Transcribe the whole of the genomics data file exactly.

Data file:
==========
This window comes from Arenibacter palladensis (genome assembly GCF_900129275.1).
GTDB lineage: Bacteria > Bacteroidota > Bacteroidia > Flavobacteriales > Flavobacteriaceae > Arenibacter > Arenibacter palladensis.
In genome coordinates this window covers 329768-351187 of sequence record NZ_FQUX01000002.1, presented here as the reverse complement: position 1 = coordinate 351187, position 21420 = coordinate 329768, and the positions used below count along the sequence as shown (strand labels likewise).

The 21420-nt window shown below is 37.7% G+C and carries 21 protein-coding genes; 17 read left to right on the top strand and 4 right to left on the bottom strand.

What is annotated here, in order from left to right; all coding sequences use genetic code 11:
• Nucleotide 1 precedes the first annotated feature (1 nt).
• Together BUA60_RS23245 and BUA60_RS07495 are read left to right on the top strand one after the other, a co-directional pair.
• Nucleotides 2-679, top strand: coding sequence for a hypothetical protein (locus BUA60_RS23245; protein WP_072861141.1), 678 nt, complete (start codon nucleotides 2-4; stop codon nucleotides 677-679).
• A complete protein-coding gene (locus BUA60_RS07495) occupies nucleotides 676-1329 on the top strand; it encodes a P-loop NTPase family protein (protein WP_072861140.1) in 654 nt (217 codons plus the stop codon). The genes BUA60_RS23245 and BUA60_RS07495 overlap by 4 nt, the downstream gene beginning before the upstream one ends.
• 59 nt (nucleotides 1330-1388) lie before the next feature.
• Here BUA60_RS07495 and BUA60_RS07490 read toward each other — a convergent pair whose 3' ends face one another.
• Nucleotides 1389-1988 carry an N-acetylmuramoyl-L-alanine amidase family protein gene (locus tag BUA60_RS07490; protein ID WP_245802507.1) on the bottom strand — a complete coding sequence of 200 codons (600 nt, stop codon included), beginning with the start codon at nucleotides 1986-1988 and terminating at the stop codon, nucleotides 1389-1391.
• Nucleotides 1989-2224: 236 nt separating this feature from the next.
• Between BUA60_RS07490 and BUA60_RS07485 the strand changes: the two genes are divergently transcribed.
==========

This window comes from Arenibacter palladensis (genome assembly GCF_900129275.1).
GTDB lineage: Bacteria > Bacteroidota > Bacteroidia > Flavobacteriales > Flavobacteriaceae > Arenibacter > Arenibacter palladensis.
In genome coordinates this window covers 329768-351187 of sequence record NZ_FQUX01000002.1, presented here as the reverse complement: position 1 = coordinate 351187, position 21420 = coordinate 329768, and the positions used below count along the sequence as shown (strand labels likewise).

The 21420-nt window shown below is 37.7% G+C and carries 21 protein-coding genes; 17 read left to right on the top strand and 4 right to left on the bottom strand.

What is annotated here, in order from left to right; all coding sequences use genetic code 11:
• Nucleotide 1 precedes the first annotated feature (1 nt).
• Together BUA60_RS23245 and BUA60_RS07495 are read left to right on the top strand one after the other, a co-directional pair.
• Nucleotides 2-679, top strand: coding sequence for a hypothetical protein (locus BUA60_RS23245; protein WP_072861141.1), 678 nt, complete (start codon nucleotides 2-4; stop codon nucleotides 677-679).
• A complete protein-coding gene (locus BUA60_RS07495) occupies nucleotides 676-1329 on the top strand; it encodes a P-loop NTPase family protein (protein WP_072861140.1) in 654 nt (217 codons plus the stop codon). The genes BUA60_RS23245 and BUA60_RS07495 overlap by 4 nt, the downstream gene beginning before the upstream one ends.
• 59 nt (nucleotides 1330-1388) lie before the next feature.
• Here BUA60_RS07495 and BUA60_RS07490 read toward each other — a convergent pair whose 3' ends face one another.
• Nucleotides 1389-1988 carry an N-acetylmuramoyl-L-alanine amidase family protein gene (locus tag BUA60_RS07490; protein ID WP_245802507.1) on the bottom strand — a complete coding sequence of 200 codons (600 nt, stop codon included), beginning with the start codon at nucleotides 1986-1988 and terminating at the stop codon, nucleotides 1389-1391.
• Nucleotides 1989-2224: 236 nt separating this feature from the next.
• Between BUA60_RS07490 and BUA60_RS07485 the strand changes: the two genes are divergently transcribed.